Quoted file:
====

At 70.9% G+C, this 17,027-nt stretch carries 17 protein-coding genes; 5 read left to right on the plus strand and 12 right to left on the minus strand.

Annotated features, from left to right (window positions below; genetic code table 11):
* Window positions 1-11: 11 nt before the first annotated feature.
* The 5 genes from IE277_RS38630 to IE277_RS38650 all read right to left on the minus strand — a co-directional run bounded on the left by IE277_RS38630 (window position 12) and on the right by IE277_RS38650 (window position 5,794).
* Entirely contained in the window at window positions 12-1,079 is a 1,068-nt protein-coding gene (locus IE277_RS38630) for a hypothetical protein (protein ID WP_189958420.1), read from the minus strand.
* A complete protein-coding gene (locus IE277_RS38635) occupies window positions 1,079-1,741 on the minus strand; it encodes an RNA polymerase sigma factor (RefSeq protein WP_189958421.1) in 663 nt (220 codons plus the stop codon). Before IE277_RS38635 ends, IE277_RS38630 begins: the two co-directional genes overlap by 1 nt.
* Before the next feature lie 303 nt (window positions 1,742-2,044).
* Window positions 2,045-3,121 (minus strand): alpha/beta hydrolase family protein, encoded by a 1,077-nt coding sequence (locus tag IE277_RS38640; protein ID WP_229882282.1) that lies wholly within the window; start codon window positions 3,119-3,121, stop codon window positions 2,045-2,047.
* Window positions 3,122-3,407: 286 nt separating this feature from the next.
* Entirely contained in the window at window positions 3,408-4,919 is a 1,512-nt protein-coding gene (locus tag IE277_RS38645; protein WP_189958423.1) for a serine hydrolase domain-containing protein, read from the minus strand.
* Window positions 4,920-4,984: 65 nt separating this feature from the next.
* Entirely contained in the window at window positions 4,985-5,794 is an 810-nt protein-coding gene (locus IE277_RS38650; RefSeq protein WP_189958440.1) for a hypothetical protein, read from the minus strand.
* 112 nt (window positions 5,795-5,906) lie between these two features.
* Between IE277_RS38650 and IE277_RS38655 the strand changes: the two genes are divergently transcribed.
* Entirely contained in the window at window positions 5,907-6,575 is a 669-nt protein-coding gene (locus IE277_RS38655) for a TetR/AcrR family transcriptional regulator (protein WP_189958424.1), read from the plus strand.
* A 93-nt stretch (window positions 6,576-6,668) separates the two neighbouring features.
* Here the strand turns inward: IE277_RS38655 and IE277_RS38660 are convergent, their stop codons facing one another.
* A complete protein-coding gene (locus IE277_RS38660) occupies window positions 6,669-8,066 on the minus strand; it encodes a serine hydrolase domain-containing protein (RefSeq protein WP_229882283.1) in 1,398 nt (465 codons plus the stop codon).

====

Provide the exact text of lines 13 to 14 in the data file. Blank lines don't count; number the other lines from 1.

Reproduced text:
* 112 nt (window positions 5,795-5,906) lie between these two features.
* Between IE277_RS38650 and IE277_RS38655 the strand changes: the two genes are divergently transcribed.